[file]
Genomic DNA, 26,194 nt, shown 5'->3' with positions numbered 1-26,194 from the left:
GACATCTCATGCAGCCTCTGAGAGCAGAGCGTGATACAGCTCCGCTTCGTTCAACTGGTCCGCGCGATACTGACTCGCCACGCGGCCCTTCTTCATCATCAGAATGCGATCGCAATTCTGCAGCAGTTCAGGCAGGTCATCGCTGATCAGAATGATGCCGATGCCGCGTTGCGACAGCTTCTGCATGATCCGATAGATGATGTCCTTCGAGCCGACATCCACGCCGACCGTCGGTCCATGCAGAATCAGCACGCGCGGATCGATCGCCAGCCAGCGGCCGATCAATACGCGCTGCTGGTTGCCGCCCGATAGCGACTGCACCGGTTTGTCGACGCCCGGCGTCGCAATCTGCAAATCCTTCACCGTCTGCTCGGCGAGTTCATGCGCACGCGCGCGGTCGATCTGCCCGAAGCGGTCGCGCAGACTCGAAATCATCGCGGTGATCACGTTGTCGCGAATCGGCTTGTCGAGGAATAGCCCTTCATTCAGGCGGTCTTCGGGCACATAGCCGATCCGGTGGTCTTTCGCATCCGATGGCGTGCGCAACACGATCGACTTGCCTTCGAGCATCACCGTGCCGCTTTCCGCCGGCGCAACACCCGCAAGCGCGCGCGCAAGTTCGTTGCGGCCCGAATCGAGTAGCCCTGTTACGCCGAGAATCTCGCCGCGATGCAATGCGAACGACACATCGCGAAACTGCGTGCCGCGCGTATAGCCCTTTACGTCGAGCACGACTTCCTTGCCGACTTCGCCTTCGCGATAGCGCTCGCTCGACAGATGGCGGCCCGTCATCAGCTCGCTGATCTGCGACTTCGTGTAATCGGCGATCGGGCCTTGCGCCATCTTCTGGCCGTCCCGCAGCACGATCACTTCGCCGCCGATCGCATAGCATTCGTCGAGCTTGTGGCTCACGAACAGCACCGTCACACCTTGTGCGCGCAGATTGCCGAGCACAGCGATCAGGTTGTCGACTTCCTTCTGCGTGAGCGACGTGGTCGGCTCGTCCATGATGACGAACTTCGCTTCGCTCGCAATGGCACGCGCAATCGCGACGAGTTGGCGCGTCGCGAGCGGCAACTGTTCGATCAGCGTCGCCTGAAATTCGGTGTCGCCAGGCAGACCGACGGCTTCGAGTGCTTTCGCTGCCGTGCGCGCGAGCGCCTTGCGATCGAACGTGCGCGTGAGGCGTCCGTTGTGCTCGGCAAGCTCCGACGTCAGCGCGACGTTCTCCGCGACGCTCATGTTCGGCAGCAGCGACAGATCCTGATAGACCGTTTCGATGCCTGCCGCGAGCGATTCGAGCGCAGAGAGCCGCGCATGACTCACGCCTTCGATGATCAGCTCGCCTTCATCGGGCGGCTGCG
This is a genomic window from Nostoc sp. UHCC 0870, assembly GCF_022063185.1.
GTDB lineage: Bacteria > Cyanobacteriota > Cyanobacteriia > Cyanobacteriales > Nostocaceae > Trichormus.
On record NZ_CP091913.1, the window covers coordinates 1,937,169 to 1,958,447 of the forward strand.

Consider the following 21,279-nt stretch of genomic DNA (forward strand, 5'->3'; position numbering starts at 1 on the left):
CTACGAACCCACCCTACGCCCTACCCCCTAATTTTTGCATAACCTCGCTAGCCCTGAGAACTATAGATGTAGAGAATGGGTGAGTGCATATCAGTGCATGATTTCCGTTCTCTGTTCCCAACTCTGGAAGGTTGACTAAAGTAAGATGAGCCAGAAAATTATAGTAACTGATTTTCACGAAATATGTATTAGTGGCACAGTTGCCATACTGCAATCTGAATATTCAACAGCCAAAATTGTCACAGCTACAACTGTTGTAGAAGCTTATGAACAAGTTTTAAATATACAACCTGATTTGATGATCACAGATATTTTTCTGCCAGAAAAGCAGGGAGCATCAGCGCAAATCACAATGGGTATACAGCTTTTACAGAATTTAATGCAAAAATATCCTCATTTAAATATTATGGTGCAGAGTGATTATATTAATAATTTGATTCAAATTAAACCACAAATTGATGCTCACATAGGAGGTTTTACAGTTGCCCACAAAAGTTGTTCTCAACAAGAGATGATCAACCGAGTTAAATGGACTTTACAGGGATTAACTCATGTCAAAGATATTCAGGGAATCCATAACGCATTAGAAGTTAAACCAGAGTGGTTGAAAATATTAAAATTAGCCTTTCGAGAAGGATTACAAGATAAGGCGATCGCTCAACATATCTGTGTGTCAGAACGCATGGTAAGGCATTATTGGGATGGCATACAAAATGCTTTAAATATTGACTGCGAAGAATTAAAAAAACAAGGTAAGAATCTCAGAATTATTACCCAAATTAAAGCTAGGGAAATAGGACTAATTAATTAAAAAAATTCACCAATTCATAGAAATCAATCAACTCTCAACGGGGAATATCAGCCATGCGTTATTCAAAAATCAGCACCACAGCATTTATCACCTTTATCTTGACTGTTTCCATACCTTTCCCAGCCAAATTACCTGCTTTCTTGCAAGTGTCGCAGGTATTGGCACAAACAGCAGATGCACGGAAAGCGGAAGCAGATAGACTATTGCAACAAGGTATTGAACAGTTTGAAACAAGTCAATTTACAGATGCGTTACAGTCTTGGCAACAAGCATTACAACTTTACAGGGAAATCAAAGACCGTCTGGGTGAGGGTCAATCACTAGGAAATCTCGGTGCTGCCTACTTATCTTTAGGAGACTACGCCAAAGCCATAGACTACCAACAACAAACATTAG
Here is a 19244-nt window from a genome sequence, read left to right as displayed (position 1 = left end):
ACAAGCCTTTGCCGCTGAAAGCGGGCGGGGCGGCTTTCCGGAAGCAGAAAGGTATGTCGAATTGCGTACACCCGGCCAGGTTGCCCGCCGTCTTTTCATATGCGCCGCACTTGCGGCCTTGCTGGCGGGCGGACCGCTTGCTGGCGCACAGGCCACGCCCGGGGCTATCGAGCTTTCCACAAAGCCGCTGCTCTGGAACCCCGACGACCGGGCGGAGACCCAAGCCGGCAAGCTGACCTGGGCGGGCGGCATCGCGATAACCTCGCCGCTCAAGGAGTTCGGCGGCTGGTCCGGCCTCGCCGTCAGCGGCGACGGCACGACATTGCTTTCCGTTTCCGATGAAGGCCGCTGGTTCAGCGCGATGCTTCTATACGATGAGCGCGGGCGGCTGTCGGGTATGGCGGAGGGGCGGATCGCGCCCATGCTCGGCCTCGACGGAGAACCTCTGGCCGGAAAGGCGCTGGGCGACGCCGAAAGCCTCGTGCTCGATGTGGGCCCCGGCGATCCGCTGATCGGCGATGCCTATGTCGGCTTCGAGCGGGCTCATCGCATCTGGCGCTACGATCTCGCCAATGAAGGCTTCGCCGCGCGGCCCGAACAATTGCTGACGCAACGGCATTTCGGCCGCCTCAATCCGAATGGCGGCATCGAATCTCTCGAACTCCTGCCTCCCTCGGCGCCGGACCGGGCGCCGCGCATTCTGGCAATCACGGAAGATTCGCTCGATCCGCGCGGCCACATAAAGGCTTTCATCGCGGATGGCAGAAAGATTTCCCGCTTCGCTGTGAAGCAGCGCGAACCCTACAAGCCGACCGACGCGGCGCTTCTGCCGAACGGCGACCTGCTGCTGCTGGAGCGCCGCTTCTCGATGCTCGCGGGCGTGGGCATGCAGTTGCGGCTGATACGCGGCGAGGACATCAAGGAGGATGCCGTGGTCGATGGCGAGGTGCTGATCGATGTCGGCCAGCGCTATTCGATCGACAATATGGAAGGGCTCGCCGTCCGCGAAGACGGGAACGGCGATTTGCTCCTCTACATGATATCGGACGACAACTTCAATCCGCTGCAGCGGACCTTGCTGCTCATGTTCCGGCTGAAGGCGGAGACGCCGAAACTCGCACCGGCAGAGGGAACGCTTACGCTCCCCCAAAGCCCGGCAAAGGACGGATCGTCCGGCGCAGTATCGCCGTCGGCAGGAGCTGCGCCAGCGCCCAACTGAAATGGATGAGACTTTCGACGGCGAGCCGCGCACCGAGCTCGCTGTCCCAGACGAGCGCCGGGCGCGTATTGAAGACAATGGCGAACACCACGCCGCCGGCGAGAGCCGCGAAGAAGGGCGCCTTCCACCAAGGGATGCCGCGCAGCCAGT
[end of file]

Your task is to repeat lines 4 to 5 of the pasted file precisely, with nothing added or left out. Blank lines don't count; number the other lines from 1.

GTDB lineage: Bacteria > Cyanobacteriota > Cyanobacteriia > Cyanobacteriales > Nostocaceae > Trichormus.
On record NZ_CP091913.1, the window covers coordinates 1,937,169 to 1,958,447 of the forward strand.